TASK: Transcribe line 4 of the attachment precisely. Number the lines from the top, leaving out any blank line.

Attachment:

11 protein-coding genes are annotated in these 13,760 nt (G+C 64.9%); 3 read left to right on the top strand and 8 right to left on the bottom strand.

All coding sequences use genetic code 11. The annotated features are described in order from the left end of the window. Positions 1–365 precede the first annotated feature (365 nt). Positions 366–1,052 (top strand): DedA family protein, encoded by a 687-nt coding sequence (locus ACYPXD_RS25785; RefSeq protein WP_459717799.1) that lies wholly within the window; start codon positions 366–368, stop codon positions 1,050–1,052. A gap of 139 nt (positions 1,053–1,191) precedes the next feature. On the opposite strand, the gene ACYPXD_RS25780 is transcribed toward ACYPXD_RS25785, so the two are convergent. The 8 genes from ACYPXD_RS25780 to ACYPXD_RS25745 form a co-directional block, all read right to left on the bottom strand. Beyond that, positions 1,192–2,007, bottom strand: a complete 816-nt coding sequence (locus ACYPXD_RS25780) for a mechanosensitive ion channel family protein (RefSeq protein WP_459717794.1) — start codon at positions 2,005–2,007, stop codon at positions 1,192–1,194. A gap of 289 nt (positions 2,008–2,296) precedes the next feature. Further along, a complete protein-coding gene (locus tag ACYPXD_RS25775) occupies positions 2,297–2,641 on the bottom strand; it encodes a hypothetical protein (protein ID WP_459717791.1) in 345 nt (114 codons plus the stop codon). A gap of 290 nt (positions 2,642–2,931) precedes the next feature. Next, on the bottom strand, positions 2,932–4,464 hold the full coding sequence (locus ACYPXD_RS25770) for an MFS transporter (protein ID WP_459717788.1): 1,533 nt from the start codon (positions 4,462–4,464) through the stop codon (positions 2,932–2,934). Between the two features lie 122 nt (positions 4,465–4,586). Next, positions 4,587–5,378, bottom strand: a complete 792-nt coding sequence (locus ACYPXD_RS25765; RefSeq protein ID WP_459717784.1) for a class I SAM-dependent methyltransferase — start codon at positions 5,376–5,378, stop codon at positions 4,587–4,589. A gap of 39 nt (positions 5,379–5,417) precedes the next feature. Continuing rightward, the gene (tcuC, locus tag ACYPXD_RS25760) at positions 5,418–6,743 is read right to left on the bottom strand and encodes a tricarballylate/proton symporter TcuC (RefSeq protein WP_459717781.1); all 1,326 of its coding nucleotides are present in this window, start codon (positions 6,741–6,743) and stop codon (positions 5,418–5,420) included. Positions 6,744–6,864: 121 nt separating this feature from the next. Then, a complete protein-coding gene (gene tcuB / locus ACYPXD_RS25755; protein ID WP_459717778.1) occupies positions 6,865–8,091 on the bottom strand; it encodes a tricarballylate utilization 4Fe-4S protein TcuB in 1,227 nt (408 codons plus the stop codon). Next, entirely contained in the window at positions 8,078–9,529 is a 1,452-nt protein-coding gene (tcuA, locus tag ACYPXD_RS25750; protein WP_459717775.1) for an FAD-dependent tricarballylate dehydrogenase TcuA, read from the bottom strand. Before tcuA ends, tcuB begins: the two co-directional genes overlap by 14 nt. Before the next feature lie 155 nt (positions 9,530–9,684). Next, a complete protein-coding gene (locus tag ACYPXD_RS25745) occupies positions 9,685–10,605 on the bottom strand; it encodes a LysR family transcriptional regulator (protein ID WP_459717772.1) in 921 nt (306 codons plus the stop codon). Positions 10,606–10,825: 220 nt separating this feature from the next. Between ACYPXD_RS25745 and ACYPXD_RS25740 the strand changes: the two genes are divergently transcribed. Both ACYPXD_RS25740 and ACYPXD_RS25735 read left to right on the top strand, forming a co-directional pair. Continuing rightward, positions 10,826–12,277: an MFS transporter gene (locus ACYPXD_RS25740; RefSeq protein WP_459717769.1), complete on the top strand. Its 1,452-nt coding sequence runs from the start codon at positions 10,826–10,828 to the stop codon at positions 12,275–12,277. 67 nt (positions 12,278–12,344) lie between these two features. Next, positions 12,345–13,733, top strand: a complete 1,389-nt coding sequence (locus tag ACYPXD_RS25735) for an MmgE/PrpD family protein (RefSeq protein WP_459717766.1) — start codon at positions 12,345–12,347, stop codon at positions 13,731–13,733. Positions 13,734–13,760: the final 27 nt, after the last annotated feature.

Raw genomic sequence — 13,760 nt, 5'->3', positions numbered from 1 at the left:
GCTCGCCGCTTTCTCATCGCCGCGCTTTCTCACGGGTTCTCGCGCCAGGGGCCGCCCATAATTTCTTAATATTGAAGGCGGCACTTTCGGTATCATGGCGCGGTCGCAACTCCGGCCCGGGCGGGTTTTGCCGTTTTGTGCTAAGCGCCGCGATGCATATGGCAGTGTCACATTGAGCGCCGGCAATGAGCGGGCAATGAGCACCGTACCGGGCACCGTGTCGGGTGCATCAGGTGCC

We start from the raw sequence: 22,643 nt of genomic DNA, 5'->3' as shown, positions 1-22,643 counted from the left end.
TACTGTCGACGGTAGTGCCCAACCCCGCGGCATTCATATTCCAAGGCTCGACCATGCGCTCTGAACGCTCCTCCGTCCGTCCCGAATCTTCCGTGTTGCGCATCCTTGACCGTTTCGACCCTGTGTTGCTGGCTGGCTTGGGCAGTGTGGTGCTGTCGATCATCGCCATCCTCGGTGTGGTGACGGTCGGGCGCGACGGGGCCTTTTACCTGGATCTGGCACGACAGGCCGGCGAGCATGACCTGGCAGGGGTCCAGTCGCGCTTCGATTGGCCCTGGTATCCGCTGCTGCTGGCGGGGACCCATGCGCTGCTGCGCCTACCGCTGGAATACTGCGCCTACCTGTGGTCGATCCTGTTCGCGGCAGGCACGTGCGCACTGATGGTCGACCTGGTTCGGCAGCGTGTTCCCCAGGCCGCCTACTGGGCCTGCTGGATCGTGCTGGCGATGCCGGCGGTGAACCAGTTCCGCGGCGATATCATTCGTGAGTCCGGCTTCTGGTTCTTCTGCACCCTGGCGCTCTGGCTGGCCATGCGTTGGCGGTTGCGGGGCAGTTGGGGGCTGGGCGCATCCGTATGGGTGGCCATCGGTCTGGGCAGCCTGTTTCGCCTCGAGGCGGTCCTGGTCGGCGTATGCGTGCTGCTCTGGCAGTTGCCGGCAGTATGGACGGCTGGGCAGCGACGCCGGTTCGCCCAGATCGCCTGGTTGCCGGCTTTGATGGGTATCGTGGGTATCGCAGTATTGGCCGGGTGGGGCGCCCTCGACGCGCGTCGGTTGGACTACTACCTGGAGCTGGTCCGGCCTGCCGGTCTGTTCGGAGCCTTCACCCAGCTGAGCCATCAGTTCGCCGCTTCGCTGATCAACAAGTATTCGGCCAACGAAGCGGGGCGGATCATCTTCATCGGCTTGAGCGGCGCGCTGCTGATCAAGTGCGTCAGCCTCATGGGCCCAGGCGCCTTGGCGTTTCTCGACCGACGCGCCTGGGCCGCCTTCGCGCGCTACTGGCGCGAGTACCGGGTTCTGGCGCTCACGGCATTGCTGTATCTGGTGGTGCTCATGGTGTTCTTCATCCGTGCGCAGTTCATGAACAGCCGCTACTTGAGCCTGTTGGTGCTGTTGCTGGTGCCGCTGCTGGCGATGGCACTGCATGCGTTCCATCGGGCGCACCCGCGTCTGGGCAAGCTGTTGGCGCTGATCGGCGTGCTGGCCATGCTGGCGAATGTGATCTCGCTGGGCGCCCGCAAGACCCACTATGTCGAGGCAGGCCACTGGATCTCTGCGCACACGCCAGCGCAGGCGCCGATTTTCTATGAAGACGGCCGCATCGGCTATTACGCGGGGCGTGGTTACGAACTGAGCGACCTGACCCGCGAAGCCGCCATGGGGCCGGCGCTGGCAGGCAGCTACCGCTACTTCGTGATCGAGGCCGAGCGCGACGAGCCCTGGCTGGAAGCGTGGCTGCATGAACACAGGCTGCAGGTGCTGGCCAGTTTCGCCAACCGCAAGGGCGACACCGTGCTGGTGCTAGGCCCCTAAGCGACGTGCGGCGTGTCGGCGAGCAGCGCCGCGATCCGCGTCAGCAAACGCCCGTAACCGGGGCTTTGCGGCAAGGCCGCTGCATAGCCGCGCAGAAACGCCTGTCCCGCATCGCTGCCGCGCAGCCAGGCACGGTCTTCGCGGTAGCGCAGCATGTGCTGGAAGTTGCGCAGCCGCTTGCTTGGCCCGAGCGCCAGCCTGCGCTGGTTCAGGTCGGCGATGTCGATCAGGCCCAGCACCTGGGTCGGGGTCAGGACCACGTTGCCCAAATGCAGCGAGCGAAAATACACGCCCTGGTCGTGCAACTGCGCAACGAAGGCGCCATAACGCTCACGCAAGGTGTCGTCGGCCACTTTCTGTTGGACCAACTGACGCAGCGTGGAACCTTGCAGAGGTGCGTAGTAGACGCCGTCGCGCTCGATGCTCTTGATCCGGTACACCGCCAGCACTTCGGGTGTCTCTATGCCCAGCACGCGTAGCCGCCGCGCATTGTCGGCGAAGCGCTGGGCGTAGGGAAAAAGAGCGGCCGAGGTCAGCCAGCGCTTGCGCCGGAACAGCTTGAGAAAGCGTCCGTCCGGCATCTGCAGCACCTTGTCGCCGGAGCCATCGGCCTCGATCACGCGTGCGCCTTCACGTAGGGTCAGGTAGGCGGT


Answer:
GCTCGCCGCTTTCTCATCGCCGCGCTTTCTCACGGGTTCTCGCGCCAGGGGCCGCCCATAATTTCTTAATATTGAAGGCGGCACTTTCGGTATCATGGCGCGGTCGCAACTCCGGCCCGGGCGGGTTTTGCCGTTTTGTGCTAAGCGCCGCGATGCATATGGCAGTGTCACATTGAGCGCCGGCAATGAGCGGGCAATGAGCACCGTACCGGGCACCGTGTCGGGTGCATCAGGTGCC